I would have believed in myself, truly, and a bit earlier. I don’t think I would apologize as much for things are just — you know. I felt in general a subservient vibe as a woman — that you never fully deserved your next step or promotion. I think it’s important that every person know their value from step one.
Maybe I would also got on myself sooner about being an entrepreneur. But I did learn so much in the corporate world that I’ve brought into my work now; there was not one day I didn’t learn something that I can’t apply to my current position in the industry. I feel you’re on the path you’re on for a reason, and all these little choices develop into bigger decisions to say yes to the right things. You just have to keep moving forward and not give up, that’s what I’d say to others.
Did you always think you’d go into music?
It kind of found me. I went to NYU’s film school and I made a ton of music videos and everyone else was obsessed with Stanley Kubrick and Francis Ford Coppola and I was just nerding out at the Irving Plaza show and thinking about what music video I could make to a bonus track John Mayer just released in Japan only, or something.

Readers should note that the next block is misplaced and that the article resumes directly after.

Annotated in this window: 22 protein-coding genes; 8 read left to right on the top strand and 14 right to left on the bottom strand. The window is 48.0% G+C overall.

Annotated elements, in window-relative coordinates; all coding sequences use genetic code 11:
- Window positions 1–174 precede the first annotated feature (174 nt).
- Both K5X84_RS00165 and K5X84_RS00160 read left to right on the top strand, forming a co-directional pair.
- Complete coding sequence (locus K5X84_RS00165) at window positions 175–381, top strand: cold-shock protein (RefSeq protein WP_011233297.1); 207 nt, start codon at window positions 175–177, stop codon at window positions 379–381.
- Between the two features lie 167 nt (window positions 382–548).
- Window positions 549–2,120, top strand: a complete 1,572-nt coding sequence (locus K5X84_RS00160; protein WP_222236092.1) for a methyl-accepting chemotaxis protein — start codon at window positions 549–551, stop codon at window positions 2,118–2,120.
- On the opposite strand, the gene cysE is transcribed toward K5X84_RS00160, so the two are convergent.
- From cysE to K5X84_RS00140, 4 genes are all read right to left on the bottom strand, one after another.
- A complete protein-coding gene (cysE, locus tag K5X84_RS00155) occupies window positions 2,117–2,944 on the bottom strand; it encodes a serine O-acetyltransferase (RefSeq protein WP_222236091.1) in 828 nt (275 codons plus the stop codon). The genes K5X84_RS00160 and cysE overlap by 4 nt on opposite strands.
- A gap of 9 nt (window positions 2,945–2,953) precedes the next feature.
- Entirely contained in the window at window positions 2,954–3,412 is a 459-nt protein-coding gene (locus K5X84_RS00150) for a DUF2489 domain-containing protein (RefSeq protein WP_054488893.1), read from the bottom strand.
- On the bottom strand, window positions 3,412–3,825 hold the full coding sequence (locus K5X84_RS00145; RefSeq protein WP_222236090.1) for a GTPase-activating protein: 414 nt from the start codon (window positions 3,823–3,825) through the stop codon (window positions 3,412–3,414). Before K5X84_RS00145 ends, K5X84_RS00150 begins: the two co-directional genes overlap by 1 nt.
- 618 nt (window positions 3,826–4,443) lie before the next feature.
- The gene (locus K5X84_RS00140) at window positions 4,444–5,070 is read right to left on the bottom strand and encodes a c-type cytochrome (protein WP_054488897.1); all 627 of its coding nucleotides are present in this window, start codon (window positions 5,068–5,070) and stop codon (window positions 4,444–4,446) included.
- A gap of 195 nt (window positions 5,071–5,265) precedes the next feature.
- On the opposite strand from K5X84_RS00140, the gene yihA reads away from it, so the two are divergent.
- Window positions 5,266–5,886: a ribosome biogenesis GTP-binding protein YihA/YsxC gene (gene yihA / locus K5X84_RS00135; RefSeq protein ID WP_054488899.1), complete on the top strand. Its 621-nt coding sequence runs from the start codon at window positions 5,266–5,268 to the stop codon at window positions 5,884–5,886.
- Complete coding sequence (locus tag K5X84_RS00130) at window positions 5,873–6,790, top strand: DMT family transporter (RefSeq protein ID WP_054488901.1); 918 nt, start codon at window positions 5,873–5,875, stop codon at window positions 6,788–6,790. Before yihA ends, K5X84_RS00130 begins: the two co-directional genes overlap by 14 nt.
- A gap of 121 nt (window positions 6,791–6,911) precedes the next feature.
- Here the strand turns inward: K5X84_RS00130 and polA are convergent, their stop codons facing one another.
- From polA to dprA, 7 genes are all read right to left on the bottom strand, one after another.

How has your approach to work changed since you started in music? And are there certain things you’ve picked up in the work-from-home era?
I’ve learned there are a lot of things I can delegate and make my time mean more, as opposed to feeling like I’m micromanaging myself. So it’s about turning over power to super-capable people on our teams so they can grow — I’m learning that.
I think momentum is key, so I try to start my day strong. When I’m not working, I usually start my day with a run to clear my head. But I am also a changing, evolving person, and so are people I’m working with and for, so I want to be aware of that. I like to implement times in my day to just be still and reflect.